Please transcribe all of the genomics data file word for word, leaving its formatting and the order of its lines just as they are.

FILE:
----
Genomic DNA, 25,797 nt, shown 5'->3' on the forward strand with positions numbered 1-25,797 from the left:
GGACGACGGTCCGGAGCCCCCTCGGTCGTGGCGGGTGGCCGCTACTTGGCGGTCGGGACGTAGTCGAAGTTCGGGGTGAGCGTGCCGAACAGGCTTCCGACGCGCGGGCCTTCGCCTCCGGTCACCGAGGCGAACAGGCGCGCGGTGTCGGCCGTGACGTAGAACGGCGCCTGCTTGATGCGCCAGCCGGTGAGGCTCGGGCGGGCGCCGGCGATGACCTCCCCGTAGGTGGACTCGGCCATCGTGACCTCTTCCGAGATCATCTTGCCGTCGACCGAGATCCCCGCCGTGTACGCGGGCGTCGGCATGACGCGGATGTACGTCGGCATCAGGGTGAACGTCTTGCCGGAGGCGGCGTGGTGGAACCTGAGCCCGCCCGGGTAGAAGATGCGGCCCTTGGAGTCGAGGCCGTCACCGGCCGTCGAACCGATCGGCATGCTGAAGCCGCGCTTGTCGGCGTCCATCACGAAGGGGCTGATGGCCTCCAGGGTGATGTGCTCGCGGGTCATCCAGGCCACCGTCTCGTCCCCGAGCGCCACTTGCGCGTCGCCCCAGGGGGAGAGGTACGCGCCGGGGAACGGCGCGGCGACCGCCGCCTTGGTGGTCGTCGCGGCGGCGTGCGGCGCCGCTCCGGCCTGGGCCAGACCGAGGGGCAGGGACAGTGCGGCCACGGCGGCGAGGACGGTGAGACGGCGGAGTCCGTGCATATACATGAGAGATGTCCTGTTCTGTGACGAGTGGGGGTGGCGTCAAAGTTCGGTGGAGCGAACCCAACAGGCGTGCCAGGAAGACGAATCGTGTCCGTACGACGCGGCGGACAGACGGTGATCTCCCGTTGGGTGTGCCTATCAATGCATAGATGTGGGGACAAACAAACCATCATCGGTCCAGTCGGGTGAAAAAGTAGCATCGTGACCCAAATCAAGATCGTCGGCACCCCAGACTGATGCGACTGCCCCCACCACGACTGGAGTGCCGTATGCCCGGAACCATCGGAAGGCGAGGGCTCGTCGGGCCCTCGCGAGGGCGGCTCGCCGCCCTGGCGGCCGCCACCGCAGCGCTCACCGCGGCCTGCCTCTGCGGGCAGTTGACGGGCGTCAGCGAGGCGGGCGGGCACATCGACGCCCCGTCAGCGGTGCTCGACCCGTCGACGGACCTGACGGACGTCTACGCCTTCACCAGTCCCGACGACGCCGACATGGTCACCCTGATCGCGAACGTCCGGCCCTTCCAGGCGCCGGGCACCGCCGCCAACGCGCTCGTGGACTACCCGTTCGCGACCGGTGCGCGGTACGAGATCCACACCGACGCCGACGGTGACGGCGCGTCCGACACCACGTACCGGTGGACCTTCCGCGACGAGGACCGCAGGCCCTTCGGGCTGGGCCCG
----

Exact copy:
Genomic DNA, 25,797 nt, shown 5'->3' on the forward strand with positions numbered 1-25,797 from the left:
GGACGACGGTCCGGAGCCCCCTCGGTCGTGGCGGGTGGCCGCTACTTGGCGGTCGGGACGTAGTCGAAGTTCGGGGTGAGCGTGCCGAACAGGCTTCCGACGCGCGGGCCTTCGCCTCCGGTCACCGAGGCGAACAGGCGCGCGGTGTCGGCCGTGACGTAGAACGGCGCCTGCTTGATGCGCCAGCCGGTGAGGCTCGGGCGGGCGCCGGCGATGACCTCCCCGTAGGTGGACTCGGCCATCGTGACCTCTTCCGAGATCATCTTGCCGTCGACCGAGATCCCCGCCGTGTACGCGGGCGTCGGCATGACGCGGATGTACGTCGGCATCAGGGTGAACGTCTTGCCGGAGGCGGCGTGGTGGAACCTGAGCCCGCCCGGGTAGAAGATGCGGCCCTTGGAGTCGAGGCCGTCACCGGCCGTCGAACCGATCGGCATGCTGAAGCCGCGCTTGTCGGCGTCCATCACGAAGGGGCTGATGGCCTCCAGGGTGATGTGCTCGCGGGTCATCCAGGCCACCGTCTCGTCCCCGAGCGCCACTTGCGCGTCGCCCCAGGGGGAGAGGTACGCGCCGGGGAACGGCGCGGCGACCGCCGCCTTGGTGGTCGTCGCGGCGGCGTGCGGCGCCGCTCCGGCCTGGGCCAGACCGAGGGGCAGGGACAGTGCGGCCACGGCGGCGAGGACGGTGAGACGGCGGAGTCCGTGCATATACATGAGAGATGTCCTGTTCTGTGACGAGTGGGGGTGGCGTCAAAGTTCGGTGGAGCGAACCCAACAGGCGTGCCAGGAAGACGAATCGTGTCCGTACGACGCGGCGGACAGACGGTGATCTCCCGTTGGGTGTGCCTATCAATGCATAGATGTGGGGACAAACAAACCATCATCGGTCCAGTCGGGTGAAAAAGTAGCATCGTGACCCAAATCAAGATCGTCGGCACCCCAGACTGATGCGACTGCCCCCACCACGACTGGAGTGCCGTATGCCCGGAACCATCGGAAGGCGAGGGCTCGTCGGGCCCTCGCGAGGGCGGCTCGCCGCCCTGGCGGCCGCCACCGCAGCGCTCACCGCGGCCTGCCTCTGCGGGCAGTTGACGGGCGTCAGCGAGGCGGGCGGGCACATCGACGCCCCGTCAGCGGTGCTCGACCCGTCGACGGACCTGACGGACGTCTACGCCTTCACCAGTCCCGACGACGCCGACATGGTCACCCTGATCGCGAACGTCCGGCCCTTCCAGGCGCCGGGCACCGCCGCCAACGCGCTCGTGGACTACCCGTTCGCGACCGGTGCGCGGTACGAGATCCACACCGACGCCGACGGTGACGGCGCGTCCGACACCACGTACCGGTGGACCTTCCGCGACGAGGACCGCAGGCCCTTCGGGCTGGGCCCG